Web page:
0906.Farmer.Drones.2

Archived Story

Farmers see future in the air

Published 11:05am Friday, September 6, 2013

A group of farmers walking a plot just outside Elbow Lake during the Red River Marketing Company’s annual customer appreciation tour turned their eyes to the sky Thursday afternoon as a small unmanned aerial vehicle buzzed overhead.

As the aircraft tossed in the wind, some of the onlookers joked about the confused geese flying nearby, others about “drones” and conspiracies.

Many agreed, however, that they were looking at the future of farming.

“This is very leading edge technology,” said Greg Emerick, a demonstrator from Farm Intelligence centered in Mankato. “Everybody wants to know it and understand it because this is going to become something that is part of a farmer’s everyday operation.”

Emerick took the afternoon to present and demonstrate the emerging technology, its advantages and what it could bring to markets in the not-so-distant future. Making several turns over fields on an automated path set by GPS, the small craft took readings of the crops below. From disease to pests to areas that need fertilizers, the measurements could mean many advantages for farmers in the future.

“For example, we can provide information that allows people to understand what their stand count looks like,” Emerick said. “So if we fly (the aircraft) early in the season, we can identify individual plants and those individual plants help farmers recognize or understand what their stand count looks like. That in and of itself has a huge financial impact.”

While it may seem like futuristic observation from the air is still something in the infancy of technological life, Emerick said observers have been excited by the technology. One of the biggest reasons is how valuable that information is to their business.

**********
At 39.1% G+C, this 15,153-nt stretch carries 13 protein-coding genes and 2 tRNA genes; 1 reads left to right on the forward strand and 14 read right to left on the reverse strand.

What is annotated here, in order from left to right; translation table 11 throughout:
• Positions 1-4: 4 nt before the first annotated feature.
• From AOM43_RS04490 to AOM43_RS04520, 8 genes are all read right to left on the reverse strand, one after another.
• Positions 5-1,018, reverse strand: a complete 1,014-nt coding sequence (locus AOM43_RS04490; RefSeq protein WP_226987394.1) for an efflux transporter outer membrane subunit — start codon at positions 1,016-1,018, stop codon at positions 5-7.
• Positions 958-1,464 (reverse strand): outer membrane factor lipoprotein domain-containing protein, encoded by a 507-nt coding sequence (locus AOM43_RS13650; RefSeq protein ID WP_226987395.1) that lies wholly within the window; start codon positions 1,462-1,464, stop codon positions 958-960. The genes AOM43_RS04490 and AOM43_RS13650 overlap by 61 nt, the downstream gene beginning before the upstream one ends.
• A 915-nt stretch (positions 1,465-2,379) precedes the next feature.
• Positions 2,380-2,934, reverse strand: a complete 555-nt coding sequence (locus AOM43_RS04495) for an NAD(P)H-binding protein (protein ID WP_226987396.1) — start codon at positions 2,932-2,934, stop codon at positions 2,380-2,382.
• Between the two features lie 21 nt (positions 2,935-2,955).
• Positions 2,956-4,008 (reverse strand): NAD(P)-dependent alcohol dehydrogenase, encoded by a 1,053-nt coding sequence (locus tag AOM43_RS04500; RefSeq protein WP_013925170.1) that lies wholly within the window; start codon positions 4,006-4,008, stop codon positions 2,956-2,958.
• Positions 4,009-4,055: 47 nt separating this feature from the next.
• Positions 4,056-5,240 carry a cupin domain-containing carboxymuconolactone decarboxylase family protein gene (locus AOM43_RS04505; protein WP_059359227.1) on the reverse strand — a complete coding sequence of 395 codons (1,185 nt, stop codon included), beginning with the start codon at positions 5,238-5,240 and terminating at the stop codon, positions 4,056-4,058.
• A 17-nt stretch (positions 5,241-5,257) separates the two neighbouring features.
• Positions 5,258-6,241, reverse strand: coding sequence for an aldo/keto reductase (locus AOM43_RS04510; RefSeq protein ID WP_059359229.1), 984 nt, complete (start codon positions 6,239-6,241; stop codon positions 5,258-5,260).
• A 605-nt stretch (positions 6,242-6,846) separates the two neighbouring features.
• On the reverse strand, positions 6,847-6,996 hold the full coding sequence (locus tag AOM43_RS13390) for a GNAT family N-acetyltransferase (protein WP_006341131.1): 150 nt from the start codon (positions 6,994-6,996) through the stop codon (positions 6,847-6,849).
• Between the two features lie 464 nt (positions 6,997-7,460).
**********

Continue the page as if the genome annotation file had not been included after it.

“Without a hesitation I can tell you everyone is incredibly enthusiastic. You’re really scouting your fields from the air now,” Emerick said. “This is very impactful. It will reduce farmers’ cost, not only from herbicide or pesticide perspective, but also the need of using fertilizers. We’ll be able to identify the areas that will need fertilizer, so they won’t need to fertilize everything.”

And while the technology is still only in its first year of demonstration and still adjusting to research and preliminary trials, the possibilities grabbed the interest of many who were in attendance.

“If you want to continue to grow, as well as get better and keep improving, you have to be on the cutting edge of technology,” said Jeffrey Larson after watching the craft make several swoops overhead.

Larson’s family has been farming for four generations near Evansville and he said he never imagined such technology could ever exist. From tractors that drive themselves to gadgets that measure every little aspect of the business, Larson said these type of gadgets will continue to be important as the world’s population grows and farmland decreases with urban sprawl.

There are concerns, however. While Larson was somewhat tongue-in-cheek about “big brother” manning the sky, other serious concerns, like availability, safety and costs, certainly came to mind.

But standing out in the plot with so many heads turned eagerly to the sky, it’s hard to believe the advantage the information from the technology won’t make it a fixture in the future.

“This technology is good,” Larson said. “We need it to do better at what we already do well.”

And if it does catch on, Emerick said he believes the future won’t take long to get here. Within a year, he expects automated unmanned aircrafts to be overhead in many fields across the region.

“Even by next spring, this is going to be something that people are going to understand and appreciate,” Emerick said. “It will only continue to grow from there.”

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